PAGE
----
In a rather well-known and lucrative move from self-publishing to traditional publishing, sci-fi author .
In a response to critics who wondered why he wouldn’t stick with self-publishing when he’d been so successful,: “I like to write, and I don’t mind marketing myself. But there is a whole lot more that goes into producing a book than just showing up with a manuscript and then telling people about it. I don’t want to do any of the rest of that stuff. That’s why publishers exist. That’s what publishers do. As it happens, when it comes to science fiction, Tor is as good as it gets, in every department. They are better at these things I don’t want to do than I am.”
Whether you pursue self-publishing or traditional publishing, you’ll have to give up something: time, money or control. Which of those are most important to you?
4. How much do you want to earn?
Unfortunately, we can’t all be John Scalzi.
Today, earning a living from book sales is hard if not impossible. Just consider the stats from a recent Guardian article, “”: “Median earnings for professional writers have plummeted by 42% since 2005 to under £10,500 a year.”
And let’s not discuss what the average self-published author makes. We can’t do so with any specificity, but even the estimates are woeful. Sure, there are outliers — Rupi Kaur, Andy Weir, Hugh Howey, E. L. James — but the majority of self-published authors likely make less than $100 per year, if that, .
What I’m trying to unsubtly suggest is what Jane Friedman says so well in “Publishing 101”: “Anyone in it for the coin should find some other field.”
Now that I’ve warned you against the lure of publishing riches, here are the frustrating and unhelpful facts about earnings per book when it comes to self-publishing versus traditional publishing.
With royalties ranging from 30 to 70 percent, you stand to make more per book by self-publishing.
But, since the greatest negative aspect of self-publishing is distribution, you won’t have as many places to sell your book.
In contrast, traditional publishing offers increasingly lower advances (unless you’re famous or have written a book that leads to a bidding war). Royalties are lower than in self-publishing as well — that is, if you even earn out your advance. Up to 80 percent of books never earn back their advance, meaning that the author never receives royalties (“Publishing 101”).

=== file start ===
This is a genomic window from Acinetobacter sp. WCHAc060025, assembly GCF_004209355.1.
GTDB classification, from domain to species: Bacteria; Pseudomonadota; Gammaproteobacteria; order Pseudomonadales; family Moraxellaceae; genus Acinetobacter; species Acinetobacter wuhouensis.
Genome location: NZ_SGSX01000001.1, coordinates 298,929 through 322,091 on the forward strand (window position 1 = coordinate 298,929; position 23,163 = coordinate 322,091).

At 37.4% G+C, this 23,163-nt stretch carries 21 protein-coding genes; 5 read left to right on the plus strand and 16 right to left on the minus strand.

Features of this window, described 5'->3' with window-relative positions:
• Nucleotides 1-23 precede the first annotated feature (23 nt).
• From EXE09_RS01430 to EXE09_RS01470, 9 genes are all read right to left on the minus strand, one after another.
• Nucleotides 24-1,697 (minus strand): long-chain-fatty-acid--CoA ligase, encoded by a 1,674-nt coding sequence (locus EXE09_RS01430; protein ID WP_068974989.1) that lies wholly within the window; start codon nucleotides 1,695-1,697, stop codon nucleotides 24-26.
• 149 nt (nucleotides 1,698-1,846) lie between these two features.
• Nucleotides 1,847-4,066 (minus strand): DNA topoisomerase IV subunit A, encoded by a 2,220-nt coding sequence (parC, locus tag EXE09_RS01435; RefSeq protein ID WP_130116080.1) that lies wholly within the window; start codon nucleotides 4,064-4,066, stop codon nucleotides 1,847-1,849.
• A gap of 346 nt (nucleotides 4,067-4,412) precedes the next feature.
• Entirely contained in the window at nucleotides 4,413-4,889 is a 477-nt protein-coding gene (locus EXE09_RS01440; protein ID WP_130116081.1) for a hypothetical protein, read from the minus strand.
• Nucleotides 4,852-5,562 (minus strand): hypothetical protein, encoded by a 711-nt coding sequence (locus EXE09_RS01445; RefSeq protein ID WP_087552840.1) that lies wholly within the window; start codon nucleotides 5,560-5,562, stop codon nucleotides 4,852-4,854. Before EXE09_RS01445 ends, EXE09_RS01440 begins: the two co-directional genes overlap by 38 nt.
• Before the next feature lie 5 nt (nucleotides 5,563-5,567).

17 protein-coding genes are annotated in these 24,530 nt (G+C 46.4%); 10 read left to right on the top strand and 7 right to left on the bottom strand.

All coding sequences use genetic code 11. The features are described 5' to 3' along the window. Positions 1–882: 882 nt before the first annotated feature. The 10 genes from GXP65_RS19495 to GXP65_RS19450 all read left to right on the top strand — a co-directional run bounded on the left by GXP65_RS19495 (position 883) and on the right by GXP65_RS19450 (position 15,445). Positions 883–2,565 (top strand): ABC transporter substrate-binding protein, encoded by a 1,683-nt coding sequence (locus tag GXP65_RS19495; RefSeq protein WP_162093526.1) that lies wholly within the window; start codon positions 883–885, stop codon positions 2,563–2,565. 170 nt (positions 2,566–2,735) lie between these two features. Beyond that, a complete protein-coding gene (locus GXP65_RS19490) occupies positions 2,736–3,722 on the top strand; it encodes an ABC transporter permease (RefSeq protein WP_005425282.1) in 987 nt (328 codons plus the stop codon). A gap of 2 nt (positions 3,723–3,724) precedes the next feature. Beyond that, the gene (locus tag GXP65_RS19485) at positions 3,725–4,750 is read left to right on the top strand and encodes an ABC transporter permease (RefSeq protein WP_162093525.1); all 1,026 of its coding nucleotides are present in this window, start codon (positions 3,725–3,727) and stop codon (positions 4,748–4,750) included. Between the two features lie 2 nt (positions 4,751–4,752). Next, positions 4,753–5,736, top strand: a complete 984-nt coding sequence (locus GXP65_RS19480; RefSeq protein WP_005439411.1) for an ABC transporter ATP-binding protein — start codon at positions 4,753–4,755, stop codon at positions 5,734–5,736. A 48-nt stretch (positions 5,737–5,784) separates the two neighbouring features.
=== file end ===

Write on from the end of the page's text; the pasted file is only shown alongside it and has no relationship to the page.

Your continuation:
The frustrating, confusing aspect is that traditional publishing offers better distribution. Simply put, your book is available in more places.
The question comes down to this: Would you rather earn more per book and likely sell fewer books by self-publishing, or would you rather earn less per book and likely sell more books by going through the traditional publishing process?
5. What is your primary goal?
This is the tiebreaker question.
What if you’ve read this far and each of your answers has canceled out the previous answer? What if, by this point, you’re more confused than when you began?
Consider your primary goal.
If you want to get your book to market as fast as possible, self-publish.
If you desire to have the greatest possibility of reaching the most readers, seek traditional publishing.
If you demand creative control over every aspect of your book, self-publish.
If you want to make money, well, don’t rely on just your book sales to do that for you. And I can’t tell you what route is better for that: authors have made good money — even ridiculous amounts of money — through both self-publishing and traditional publishing.
Your primary goal may not even be listed in this article.
Essentially, you need to define what success looks like for your book. Then work backward from there.
In the end, no matter which route you take, pursue that path with as much passion and care as you placed into the writing of your book. No one will champion your book unless you’re its first and greatest champion.
And be grateful that you’re a writer post-November 2007. Those SASEs were annoying.